It's a sad day for Southern California's geek culture.
Los Angeles’ premiere comic book shop, Meltdown Comics, has announced it’s closing its doors after a quarter century, effective March 30.
The move, announced by owner Gaston Dominguez-Letelier, aka Gaston DL, is a big blow to the SoCal comic book community. Founded in 1993, the Sunset Strip venue quickly became a hub for fanboys and -girls looking to get their hands on the latest and greatest superhero titles. But it became so much more.
Meltdown also turned into a key hub for L.A.’s comedy scene by hosting NerdMelt Showroom, which featured comedy performances, "fictional roasts," writer/artist panels, author appearances and book signings, and other events.
“No business is easy, least of all one rooted in paper surrounded by brick and mortar, yet against all odds we survived just long enough to host, share, and celebrate some of the most creative and imaginative artists in the world,” Dominguez-Letelie wrote in a letter announcing the closure. “It has been my personal privilege to welcome so many incredibly talented minds through our doors, giving them and their work a home in this great city of ours.”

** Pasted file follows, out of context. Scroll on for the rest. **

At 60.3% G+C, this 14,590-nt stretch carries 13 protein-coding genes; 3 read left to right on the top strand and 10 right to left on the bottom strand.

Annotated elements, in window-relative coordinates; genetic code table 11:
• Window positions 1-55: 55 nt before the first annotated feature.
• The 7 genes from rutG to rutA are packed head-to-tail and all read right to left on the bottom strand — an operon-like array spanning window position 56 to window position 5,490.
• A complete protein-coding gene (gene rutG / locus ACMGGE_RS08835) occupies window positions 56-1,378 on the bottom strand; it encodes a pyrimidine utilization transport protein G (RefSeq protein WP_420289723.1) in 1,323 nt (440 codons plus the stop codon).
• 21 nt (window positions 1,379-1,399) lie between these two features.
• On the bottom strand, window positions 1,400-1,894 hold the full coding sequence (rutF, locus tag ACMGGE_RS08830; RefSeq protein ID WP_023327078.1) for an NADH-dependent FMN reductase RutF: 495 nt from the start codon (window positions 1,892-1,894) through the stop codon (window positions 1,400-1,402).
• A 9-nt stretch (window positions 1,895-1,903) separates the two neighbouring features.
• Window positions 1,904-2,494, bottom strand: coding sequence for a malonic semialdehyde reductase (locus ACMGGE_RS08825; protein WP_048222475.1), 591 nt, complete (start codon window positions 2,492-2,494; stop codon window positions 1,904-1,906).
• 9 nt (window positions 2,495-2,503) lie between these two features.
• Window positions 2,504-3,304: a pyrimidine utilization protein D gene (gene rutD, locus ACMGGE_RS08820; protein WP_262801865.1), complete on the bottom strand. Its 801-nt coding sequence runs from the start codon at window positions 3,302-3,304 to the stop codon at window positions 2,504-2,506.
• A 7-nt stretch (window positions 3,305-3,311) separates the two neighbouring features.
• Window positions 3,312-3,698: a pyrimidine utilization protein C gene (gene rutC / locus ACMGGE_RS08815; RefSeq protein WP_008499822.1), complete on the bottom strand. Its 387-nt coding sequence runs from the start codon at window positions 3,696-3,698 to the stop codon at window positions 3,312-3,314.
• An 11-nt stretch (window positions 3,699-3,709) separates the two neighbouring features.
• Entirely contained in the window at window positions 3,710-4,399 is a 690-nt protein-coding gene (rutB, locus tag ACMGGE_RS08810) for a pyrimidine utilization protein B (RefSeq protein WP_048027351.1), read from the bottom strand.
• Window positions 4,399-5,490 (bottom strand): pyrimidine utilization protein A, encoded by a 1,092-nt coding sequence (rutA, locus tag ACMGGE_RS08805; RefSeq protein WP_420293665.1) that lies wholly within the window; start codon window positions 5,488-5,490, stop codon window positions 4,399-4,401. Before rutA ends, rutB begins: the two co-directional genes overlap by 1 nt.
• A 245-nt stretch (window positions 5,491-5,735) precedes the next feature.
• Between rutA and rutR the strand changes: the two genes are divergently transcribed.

Among the comedians to grace NerdMelt’s stage were Silicon Valley and The Big Sick star Kumail Nanjiani, who co-hosted, with Jonah Ray, Comedy Central’s stand-up series The Meltdown with Jonah and Kumail. Airing from 2014 to 2016, the show, which filmed at Meltdown, brought to the fore comics like Steve Agree, Jen Kirkman, Todd Barry, and Maria Bamford.
The locale also served as home base for Community mastermind Dan Harmon’s Harmontown — a weekly live show and podcast that began airing in 2012 and was turned into a 2014 documentary by the same name — as well as notable podcasts like You Made It Weird and Mutant Season, among others.
“In signing off, I urge you all to continue creating comics, buying comics, and supporting the comic book world that has given us all so much over the years,” added Gaston. “For one last time, #LetsgoMELTDOWN!”
After the news broke, a number of comedians and celebrities including Patton Oswalt, Jeffrey Ross, and Kevin Smith took to Twitter to mourn the loss of the beloved institution and offer their tributes.